It could easily take eight hours to make one 90-minute tape. An hour of which would be spent making ‘quality silence’ (also known as ‘sulking’ if my Dad was still lurking around trying to be ‘helpful’).

Each tape was compiled with the recipient in mind or, less nobly, as a blatant attempt to persuade the recipient to want to get off with me – those tapes cost good money, and I was keen to see some form of return. Teenage boys being teenage boys, I wasn’t often disappointed.

Hours would evaporate as you tried to cut out the recording ‘click’ between songs, struggled not to put two songs by the same artist in a row, resisted the urge to kill any parent unwittingly walking into the front room and jogging the needle on the record player and then struggled to fit all the track names on the tape insert in felt-tip pen.

After all that effort, keen to get the mix-tape to the recipient, I’d then bike it round, by which I mean I got on my bicycle and pedalled to their house rather than called on an in-house courier (even though I lived in a Grade  II listed house with a balcony AND window boxes, I wasn’t that posh).

These days, I can burn a CD in about three minutes (is it illegal? If it is, when I say that I burn CDs, I refer to music made by my family. On, er, spoons) and email it to someone immediately. It’s taken some of the magic away, frankly.

Equally, I can now have up to 10,000 songs on my iPod and if I shake it, it randomly chooses a new track for me to listen to.

Try that with the Walkman and you’d have been listening to a decidedly old record: your parents giving you the ‘you never look after anything properly’ speech for the gazillionth time before grounding you indefinitely.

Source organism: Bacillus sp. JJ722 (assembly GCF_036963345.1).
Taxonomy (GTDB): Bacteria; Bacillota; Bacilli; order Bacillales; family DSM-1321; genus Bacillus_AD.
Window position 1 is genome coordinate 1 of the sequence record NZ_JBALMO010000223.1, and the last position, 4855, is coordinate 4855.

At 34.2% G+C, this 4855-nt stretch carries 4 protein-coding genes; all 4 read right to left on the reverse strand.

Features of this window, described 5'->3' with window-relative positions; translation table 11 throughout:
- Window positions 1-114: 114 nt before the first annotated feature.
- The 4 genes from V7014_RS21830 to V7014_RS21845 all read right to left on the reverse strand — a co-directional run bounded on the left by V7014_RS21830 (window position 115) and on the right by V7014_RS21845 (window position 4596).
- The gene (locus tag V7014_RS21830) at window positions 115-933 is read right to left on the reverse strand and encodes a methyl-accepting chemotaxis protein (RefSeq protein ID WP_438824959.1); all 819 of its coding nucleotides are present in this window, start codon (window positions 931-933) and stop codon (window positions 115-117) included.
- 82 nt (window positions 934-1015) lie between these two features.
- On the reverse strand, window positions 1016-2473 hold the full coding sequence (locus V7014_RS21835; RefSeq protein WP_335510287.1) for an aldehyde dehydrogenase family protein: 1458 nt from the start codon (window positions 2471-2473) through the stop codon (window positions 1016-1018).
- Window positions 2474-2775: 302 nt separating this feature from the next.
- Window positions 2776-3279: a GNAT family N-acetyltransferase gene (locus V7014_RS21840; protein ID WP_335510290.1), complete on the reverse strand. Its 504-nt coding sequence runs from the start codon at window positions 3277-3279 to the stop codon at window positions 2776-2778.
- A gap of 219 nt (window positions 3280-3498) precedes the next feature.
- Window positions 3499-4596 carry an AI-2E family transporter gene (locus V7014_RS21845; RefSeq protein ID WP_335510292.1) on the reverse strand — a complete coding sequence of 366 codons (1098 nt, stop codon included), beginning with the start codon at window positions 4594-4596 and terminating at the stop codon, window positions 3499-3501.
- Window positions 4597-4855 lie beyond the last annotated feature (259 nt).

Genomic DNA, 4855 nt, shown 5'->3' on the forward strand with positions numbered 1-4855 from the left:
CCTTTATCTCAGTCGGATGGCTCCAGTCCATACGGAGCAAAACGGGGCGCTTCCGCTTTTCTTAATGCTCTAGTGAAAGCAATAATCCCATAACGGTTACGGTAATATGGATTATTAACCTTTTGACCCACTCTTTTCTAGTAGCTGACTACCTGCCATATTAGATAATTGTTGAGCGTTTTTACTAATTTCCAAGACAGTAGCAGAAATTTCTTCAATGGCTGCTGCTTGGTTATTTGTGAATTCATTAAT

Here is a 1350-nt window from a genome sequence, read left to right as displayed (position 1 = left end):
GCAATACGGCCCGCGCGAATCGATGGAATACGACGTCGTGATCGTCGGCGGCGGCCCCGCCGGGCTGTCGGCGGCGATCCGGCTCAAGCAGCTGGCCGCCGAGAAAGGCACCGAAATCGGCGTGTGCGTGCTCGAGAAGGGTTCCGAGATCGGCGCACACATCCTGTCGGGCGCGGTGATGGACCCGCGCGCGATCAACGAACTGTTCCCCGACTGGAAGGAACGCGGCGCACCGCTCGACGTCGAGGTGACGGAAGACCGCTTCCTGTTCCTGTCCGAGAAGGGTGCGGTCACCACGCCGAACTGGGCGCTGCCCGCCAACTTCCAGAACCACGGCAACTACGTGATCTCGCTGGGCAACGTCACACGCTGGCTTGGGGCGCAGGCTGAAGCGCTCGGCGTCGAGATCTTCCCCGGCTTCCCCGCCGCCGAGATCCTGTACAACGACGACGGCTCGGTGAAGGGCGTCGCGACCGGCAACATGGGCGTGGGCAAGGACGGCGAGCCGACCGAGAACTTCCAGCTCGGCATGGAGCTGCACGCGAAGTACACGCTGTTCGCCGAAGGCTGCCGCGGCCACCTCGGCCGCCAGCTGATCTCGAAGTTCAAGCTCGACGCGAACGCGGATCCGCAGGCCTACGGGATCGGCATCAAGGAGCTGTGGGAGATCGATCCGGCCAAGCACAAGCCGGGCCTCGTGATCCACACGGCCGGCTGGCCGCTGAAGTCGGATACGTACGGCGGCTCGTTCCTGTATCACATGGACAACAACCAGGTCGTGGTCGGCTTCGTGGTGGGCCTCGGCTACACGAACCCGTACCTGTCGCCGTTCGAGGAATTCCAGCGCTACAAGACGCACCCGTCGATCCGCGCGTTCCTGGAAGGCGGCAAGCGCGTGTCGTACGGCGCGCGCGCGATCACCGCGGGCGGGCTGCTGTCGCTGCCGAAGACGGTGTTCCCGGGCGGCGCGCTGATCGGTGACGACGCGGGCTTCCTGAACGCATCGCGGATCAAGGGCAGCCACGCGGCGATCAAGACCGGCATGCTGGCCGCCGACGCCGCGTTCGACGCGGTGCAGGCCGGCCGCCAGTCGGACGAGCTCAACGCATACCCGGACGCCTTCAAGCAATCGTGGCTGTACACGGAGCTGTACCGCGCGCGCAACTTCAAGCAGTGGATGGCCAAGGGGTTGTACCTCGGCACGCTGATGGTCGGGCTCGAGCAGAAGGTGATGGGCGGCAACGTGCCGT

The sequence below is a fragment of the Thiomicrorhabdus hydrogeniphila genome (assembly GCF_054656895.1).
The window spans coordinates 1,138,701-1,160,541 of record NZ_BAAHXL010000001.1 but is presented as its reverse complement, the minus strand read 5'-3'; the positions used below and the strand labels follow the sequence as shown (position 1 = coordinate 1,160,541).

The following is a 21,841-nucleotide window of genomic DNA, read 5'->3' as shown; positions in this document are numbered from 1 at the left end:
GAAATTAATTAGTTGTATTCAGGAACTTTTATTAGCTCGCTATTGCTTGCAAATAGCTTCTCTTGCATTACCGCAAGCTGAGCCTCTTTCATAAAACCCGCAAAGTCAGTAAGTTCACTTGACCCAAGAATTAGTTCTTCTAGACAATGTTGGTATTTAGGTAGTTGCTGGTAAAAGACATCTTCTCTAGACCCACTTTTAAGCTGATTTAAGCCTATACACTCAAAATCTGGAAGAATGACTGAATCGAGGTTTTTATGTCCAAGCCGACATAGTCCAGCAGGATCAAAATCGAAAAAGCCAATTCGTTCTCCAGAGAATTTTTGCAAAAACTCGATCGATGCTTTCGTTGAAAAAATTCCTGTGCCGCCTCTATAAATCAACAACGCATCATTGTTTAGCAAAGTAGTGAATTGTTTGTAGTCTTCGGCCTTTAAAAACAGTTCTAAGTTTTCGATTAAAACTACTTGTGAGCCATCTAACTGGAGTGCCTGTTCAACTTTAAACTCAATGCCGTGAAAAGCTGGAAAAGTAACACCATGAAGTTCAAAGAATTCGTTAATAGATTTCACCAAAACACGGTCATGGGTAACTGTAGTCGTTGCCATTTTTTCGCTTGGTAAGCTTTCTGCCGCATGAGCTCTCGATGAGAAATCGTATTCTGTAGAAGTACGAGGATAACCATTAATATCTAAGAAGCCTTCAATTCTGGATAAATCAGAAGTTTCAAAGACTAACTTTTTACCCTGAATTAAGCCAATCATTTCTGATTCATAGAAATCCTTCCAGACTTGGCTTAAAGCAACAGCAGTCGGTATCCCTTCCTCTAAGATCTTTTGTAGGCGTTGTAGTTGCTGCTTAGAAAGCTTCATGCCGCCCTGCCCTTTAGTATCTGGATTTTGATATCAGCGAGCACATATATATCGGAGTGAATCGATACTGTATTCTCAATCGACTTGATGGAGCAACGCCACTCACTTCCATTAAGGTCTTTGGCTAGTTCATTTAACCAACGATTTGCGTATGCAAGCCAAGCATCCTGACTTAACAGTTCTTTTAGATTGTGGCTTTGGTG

NB: I still have some of my Dad’s stereo equipment, even though he went to the big hi-fi shop in the world back in 1992. And it still works, which kind of annoyingly proves his point about quality. Any of you fancy a mix-tape?

**** It’s been many a long week since last I graced WordPress. Lots of work, a lovely dose of swine flu (I didn’t throw a party for others to catch it), the odd weekend away (empahsis on ‘odd’), general apathy and ennui have kept me from posting. I will be visiting you all later to see what you’ve been up to. You’d better have been good while I’ve been away or I’ll know not to leave you home alone again. And don’t think I won’t be checking the phone bill. And the liquor cabinet ****


44 Responses to “Mix tapes – the lost art of trying to pull someone at school with a Memorex C90”

  1. August 15, 2009 at 4:04 pm

    If Sony were to make a Walkman fir 8-track players, then my 8-yrack collection would be worth something. Viva la Abba!

  2. August 15, 2009 at 4:08 pm

    Welcome back to the world of the living. Glad to see the swine flu didn’t completely take you over. You’ve been missed. Well not by me but I am sure someone will come in here and say they missed you..haha

  3. August 15, 2009 at 4:25 pm

    I didn’t really have swine flu. I just locked myself in the sex dungeon at work by accident and had to wait a really long time to be rescued.
    I hate it when that happens.

  4. August 15, 2009 at 6:34 pm

    Welcome back!

    I still have a collection of mix tapes. Many of them have obscure b-sides or live bootlegs that I have yet to track down on CD/MP3. And they all have lovingly handcrafted covers.